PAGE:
This is a transcription of the informant’s New Year’s Day tradition.
“Every New Year’s Day we always go over to my brother’s house with all the extended family, cousins, aunts, uncles, everyone. He is a really good cook and makes a giant roast pork and sauerkraut meal that we have been doing since we were little. Then New Year’s Day was my mom’s birthday so we’d cut her the first piece and then she’d put a candle in it for her birthday. It was like a fake little pre-birthday celebration with the whole family. She passed away many years ago but we still light the candle and do the whole thing but instead of a birthday wish it’s a wish for the new year for everyone. It’s sweet I think.”
The informant is from a large German-American family.
The informant described this to me when I inquired about her family’s traditions around the holidays.
Pork and Sauerkraut is a very common New Year’s food, especially for those of German heritage. The combination of a birthday wish and luck for the new year appears to go hand in hand. There are certain theories as to why pork is associated with luck for the new year, “In Europe hundreds of years ago, wild boars were caught in the forests and killed on the first day of the year. Also, a pig uses its snout to dig in the ground in the forward direction” (Sherrow 28). The symbolism of a pig digging forward is meant to represent forward movement for those that eat the pig in the coming year. The luck of pork and a birthday wish create a hopeful start to the year for this family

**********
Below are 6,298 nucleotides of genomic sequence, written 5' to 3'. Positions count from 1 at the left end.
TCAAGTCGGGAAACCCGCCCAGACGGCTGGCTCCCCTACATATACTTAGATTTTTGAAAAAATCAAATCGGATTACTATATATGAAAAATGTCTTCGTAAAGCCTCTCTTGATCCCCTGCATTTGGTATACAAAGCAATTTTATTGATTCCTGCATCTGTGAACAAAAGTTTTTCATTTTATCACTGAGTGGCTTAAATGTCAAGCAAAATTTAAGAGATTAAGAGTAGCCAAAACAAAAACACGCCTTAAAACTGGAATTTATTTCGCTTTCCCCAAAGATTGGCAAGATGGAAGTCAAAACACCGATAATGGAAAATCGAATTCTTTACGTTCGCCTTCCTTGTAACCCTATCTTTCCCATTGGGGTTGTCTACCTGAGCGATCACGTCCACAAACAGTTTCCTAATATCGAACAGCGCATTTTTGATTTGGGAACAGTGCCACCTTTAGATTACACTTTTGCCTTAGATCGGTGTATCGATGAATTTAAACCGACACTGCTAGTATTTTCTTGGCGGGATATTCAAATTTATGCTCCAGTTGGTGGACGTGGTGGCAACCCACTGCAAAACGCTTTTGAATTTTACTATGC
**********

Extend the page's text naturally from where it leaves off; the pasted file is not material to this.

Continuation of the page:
Sherrow, Victoria. “EAT FOR LUCK!” Child Life, vol. 86, no. 1, Jan, 2007, pp. 28-29. ProQuest, http://libproxy.usc.edu/login?url=https://search-proquest-com.libproxy2.usc.edu/docview/216762697?accountid=14749.
Interviewer: “Can you explain the fondue Christmas Eve tradition?”
Informant: “Yep! So, fondue goes way back when to me being a kid… and we did this at Christmas Eve with the Hardy family, and we called it ‘hunkso’ – I’m sure you’ve heard that – ‘hunkso meat’ or a ‘hunkso party’ and… I don’t know, we started the fondue tradition in the 70s and it is something that has carried with us ever since, and now we do cheese and it’s a lot more elaborate.”
The informant has grown up with this tradition as a part of her family since childhood. The piece is important because it is representative of Christmas Eve and family camaraderie during the holiday season.
The informant (my mother) and I discussed the tradition at our home kitchen table, but the tradition itself that she is describing is performed only on Christmas Eve with extended family.